Muhammad enduring needling to keep ankle healthy

BY foxsports • December 12, 2014

MINNEAPOLIS -- Shabazz Muhammad hates needles.

So before Timberwolves director of athletic therapy Mark Kyger started pressing some into the left side of his calf, Muhammad stopped him.

"You're certified to do this, right?" the mild-mannered, ultra-aggressive forward asked Kyger. "I don't want you hurting me."

Kyger is, of course, a well-trained physical therapist. And the work he's carried out to alleviate pain in Muhammad's left ankle has kept the second-year pro -- and his team -- afloat lately.

Nursing a sore ankle since late last month, Muhammad is averaging 16.4 points on 52.4 percent shooting and five rebounds in his past seven games. The pain is severe enough that, in a normal situation, he would have sat out the Wolves' games against Houston, San Antonio, Golden State and/or Portland in the past week.

But these are not ordinary times at the Target Center. With five players out due to injury, Minnesota can't afford to lose any more personnel.

So in the needles go. And on goes Muhammad.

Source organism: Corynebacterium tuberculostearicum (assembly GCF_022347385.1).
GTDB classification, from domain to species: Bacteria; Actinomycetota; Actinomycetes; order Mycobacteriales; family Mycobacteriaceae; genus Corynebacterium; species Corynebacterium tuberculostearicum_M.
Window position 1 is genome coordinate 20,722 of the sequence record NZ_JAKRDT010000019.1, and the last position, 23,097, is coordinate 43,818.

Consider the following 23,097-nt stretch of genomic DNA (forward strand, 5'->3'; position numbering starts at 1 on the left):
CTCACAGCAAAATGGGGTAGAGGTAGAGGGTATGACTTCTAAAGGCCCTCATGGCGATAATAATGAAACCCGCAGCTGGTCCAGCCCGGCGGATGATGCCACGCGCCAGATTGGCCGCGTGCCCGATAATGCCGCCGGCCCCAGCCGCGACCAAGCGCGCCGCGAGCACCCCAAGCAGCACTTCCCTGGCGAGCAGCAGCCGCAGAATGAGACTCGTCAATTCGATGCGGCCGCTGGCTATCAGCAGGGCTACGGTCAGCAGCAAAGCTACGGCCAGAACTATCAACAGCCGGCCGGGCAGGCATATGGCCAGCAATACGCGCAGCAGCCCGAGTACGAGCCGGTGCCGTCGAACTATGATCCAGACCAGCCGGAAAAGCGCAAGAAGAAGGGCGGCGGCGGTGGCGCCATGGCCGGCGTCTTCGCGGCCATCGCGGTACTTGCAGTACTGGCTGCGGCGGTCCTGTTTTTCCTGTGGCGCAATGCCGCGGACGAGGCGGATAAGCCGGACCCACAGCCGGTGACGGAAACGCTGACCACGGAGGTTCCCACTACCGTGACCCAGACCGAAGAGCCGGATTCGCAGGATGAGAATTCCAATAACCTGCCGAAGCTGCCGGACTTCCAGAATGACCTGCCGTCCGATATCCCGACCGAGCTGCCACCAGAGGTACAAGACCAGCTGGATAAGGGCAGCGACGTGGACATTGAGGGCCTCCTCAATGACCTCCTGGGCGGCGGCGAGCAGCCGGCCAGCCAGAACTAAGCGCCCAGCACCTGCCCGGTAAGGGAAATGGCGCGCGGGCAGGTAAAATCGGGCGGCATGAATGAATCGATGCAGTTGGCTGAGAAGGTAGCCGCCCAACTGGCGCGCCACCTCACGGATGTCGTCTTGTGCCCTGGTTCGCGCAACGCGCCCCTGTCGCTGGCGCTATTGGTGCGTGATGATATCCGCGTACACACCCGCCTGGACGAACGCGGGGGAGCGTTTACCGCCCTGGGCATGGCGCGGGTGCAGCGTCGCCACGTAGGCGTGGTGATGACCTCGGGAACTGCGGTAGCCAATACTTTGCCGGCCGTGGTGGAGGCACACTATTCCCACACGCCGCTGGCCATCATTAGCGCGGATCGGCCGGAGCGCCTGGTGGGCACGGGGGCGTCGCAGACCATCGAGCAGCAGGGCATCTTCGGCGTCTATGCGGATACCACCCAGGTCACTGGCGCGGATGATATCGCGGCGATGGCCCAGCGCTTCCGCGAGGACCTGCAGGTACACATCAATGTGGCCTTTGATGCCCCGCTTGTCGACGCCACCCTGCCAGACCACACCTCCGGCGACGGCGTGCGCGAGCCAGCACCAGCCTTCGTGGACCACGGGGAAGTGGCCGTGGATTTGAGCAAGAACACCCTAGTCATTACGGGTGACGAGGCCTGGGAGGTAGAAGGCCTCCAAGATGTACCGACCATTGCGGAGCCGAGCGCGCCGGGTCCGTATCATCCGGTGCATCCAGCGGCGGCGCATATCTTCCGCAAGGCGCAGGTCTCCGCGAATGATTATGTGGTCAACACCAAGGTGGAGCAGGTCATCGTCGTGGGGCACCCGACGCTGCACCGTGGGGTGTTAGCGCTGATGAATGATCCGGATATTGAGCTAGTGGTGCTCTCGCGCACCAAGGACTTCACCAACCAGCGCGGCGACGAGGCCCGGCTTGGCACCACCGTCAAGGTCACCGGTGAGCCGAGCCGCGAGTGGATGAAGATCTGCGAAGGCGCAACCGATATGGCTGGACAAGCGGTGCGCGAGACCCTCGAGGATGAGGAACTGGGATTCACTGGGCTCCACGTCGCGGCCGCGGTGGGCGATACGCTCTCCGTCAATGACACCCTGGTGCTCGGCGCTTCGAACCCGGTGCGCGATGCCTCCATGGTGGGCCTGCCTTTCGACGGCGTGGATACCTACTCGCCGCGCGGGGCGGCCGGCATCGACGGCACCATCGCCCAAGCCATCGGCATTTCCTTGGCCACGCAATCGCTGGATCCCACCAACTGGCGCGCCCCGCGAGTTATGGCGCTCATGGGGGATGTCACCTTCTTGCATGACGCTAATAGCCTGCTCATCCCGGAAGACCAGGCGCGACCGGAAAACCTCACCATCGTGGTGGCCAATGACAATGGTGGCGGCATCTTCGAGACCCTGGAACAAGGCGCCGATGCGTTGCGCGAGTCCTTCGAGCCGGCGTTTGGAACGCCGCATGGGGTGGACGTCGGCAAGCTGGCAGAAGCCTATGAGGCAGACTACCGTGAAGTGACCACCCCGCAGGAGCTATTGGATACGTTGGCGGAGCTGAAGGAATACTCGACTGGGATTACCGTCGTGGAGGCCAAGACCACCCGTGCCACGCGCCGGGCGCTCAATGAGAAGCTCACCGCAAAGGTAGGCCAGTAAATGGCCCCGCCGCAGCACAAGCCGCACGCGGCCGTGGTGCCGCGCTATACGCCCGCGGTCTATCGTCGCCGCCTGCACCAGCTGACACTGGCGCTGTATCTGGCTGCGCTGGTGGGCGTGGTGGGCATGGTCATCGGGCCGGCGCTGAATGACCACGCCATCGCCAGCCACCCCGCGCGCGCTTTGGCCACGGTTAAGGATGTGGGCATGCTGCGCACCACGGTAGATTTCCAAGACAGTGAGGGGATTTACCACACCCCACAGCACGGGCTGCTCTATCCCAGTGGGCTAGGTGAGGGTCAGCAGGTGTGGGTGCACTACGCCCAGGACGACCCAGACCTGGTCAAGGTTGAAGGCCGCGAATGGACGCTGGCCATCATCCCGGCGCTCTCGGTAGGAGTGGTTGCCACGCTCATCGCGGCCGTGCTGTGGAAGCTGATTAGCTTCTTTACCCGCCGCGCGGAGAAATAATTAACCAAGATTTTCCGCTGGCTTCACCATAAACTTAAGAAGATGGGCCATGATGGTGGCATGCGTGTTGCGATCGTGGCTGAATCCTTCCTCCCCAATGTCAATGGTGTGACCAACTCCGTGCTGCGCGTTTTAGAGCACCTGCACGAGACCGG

"It hurts a lot," he said Friday morning at the team's shootaround. "It's got me screaming sometimes -- well, not screaming, but like, 'ah.'"

Acupuncture stimulates specific points in the skin as a means of relieving pain. Muhammad, 22, had never had it performed on him before, but says within 24 hours of treatment, his ankle feels somewhat right again.

It tends to wear off or tighten up in the middle of games, he said. In Wednesday's win against Portland, he scored all 11 of his points in the first half.

But he wasn't fully himself, missing a handful of dunks and faltering down the stretch. "I couldn't get that extra . . . lift. I was disappointed. I can't wait till this ankle gets right. It's just sore, though."

An MRI taken Monday afternoon came back negative. Trainers have told Muhammad he can't injure himself any worse by playing.

And when he's at full capacity, he's one of the league's most improved players.

After barely getting off the bench last year under Rick Adelman -- Muhammad averaged 7.8 minutes, 3.9 points and 1.4 rebounds in 37 appearances -- Muhammad has been the top performer among crop of youthful talent, coach and president of basketball operations Flip Saunders said. With a motor that never stops and a slimmed-down body that can run longer and jump higher, Muhammad averages 11 points, 3.4 boards and 17.8 minutes per game in his second NBA campaign.

"He's been our most efficient young player," Saunders said.

And Kyger's work has helped. Muhammad's gone through it four times so far, with hopes more than a one-day break between games will give the ankle time to actually heal. The Wolves host the Lakers this Sunday and travel to Washington, D.C. on Tuesday, so rest will continue to come at a premium.

"Hopefully, we can string up a couple days where we can get off, but right now, I'm just trying to show that I can play despite injury," Muhammad said. "That takes a great mindset to do."

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